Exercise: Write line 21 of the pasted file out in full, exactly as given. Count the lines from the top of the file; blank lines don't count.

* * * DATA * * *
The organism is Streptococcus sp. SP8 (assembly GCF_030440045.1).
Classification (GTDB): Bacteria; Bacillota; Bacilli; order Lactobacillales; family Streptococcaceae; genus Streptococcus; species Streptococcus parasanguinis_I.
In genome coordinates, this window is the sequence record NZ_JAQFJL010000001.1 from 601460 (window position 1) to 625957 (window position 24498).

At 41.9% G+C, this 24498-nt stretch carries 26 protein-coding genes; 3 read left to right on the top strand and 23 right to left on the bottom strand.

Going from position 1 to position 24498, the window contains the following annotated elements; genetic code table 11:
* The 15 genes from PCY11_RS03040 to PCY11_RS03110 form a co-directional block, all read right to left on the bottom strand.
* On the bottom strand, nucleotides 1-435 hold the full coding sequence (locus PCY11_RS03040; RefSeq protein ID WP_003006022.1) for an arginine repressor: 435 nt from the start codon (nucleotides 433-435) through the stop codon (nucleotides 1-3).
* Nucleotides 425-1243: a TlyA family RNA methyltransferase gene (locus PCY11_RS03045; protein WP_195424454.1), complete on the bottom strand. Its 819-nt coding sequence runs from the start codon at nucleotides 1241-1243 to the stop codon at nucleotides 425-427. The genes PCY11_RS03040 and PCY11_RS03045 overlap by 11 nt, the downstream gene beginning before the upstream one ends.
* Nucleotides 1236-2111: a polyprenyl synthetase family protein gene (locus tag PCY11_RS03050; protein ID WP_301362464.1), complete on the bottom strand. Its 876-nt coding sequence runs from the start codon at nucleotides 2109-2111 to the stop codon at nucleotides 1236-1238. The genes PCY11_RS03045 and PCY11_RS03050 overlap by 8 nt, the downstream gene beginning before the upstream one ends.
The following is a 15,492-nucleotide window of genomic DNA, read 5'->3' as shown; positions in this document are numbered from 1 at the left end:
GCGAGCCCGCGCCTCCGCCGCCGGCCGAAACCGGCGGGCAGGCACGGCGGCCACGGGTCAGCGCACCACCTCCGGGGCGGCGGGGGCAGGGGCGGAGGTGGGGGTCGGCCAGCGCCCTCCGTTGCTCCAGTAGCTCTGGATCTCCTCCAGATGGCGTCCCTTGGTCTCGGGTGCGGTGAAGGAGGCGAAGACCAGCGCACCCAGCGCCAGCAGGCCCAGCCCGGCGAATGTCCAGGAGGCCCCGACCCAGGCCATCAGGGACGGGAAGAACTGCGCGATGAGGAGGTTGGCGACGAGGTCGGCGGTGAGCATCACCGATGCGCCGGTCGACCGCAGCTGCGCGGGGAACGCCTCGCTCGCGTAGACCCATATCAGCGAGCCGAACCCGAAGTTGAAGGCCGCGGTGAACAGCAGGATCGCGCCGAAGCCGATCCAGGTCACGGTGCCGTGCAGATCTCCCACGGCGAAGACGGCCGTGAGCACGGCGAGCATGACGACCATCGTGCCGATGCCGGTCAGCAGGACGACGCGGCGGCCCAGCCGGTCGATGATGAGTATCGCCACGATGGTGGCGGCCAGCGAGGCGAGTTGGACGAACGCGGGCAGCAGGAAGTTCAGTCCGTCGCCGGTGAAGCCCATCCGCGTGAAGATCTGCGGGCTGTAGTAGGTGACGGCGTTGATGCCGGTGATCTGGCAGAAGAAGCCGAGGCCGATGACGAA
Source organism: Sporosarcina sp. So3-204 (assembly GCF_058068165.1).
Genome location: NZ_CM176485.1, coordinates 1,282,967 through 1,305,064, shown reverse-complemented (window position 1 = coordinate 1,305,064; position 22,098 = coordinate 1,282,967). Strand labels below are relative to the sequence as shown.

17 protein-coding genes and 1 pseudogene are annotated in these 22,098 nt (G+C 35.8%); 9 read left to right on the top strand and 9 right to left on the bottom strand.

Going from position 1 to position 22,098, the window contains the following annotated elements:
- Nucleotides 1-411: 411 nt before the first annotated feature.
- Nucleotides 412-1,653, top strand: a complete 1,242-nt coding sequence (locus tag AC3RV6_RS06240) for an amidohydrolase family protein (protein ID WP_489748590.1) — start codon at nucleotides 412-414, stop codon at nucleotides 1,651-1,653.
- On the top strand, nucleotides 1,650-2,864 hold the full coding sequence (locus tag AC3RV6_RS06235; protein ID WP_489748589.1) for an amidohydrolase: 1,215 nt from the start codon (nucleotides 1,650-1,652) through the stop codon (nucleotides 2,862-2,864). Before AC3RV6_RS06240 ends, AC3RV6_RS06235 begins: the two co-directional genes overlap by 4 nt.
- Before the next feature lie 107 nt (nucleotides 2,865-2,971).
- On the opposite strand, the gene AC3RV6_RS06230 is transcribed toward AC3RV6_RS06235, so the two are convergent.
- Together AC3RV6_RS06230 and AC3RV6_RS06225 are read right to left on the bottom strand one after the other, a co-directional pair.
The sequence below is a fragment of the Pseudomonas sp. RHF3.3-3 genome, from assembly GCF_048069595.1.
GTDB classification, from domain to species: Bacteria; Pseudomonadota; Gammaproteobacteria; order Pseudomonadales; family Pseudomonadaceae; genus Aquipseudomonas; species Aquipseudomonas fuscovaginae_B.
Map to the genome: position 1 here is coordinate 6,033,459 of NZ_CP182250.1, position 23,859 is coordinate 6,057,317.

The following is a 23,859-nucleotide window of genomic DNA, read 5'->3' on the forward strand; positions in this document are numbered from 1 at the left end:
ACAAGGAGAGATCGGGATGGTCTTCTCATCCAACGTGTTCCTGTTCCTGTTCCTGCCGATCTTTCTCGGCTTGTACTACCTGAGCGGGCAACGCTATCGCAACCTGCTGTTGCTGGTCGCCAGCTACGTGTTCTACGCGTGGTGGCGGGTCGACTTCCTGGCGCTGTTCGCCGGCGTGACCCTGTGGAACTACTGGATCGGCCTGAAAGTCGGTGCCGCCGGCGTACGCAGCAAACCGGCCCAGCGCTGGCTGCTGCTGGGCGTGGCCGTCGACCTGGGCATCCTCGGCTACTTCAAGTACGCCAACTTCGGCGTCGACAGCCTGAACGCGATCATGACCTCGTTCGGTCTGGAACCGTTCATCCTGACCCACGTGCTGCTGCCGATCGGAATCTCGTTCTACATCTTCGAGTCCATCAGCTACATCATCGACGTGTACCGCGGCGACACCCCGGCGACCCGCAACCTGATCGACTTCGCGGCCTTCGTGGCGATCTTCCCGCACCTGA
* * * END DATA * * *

- Together AC3RV6_RS06230 and AC3RV6_RS06225 are read right to left on the bottom strand one after the other, a co-directional pair.